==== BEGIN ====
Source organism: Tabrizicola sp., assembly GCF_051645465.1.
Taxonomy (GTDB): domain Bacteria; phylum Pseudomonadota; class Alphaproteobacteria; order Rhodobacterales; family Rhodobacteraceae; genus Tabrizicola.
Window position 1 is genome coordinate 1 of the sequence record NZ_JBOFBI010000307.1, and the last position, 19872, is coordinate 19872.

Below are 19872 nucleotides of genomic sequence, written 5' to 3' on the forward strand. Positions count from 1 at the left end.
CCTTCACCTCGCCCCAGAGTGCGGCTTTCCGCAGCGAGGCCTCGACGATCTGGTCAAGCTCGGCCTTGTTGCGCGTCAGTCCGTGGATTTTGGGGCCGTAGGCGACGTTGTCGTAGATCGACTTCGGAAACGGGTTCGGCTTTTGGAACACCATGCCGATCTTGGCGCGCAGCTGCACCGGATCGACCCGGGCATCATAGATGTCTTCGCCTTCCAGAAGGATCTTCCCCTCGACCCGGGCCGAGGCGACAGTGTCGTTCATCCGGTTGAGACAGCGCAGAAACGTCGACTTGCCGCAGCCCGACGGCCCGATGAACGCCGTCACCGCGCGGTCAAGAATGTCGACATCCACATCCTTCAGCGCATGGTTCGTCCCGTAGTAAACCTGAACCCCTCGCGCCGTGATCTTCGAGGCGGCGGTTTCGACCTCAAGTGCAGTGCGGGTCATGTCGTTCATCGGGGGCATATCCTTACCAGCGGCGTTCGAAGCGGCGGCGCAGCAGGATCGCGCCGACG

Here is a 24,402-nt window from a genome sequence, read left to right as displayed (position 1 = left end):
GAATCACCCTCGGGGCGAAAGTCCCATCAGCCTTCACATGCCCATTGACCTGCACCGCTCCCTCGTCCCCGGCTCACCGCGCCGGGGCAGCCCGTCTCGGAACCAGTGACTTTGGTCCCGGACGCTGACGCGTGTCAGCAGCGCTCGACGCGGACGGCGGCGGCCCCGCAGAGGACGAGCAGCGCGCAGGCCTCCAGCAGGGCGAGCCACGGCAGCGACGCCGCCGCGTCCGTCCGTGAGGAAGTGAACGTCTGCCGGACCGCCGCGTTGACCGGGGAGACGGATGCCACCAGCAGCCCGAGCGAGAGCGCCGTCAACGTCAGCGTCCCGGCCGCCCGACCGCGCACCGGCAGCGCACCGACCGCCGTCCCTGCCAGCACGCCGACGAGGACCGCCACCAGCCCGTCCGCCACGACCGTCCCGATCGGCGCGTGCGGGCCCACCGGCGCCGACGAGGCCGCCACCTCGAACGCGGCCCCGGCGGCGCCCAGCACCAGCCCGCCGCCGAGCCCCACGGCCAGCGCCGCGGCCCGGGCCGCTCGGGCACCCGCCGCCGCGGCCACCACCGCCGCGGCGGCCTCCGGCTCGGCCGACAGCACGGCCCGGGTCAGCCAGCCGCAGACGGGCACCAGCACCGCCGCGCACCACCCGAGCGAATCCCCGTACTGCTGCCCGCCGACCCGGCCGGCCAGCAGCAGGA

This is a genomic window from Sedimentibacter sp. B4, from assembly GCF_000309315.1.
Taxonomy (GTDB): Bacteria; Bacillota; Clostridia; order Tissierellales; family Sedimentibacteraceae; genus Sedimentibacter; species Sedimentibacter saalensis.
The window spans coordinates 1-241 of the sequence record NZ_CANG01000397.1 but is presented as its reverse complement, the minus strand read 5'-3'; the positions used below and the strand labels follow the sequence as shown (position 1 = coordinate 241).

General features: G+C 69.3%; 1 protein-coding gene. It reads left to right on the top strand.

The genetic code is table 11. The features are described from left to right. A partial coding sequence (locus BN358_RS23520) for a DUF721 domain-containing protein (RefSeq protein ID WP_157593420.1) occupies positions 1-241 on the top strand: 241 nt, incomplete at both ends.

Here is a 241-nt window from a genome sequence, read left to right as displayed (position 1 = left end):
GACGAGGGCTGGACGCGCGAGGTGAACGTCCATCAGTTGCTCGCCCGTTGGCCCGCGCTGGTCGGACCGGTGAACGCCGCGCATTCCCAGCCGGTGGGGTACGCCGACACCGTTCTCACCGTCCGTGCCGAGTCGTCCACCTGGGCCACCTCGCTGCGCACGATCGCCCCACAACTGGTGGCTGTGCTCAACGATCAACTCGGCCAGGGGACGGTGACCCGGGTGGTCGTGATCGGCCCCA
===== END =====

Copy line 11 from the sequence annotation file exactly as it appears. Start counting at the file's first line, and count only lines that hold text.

General features: G+C 69.3%; 1 protein-coding gene. It reads left to right on the top strand.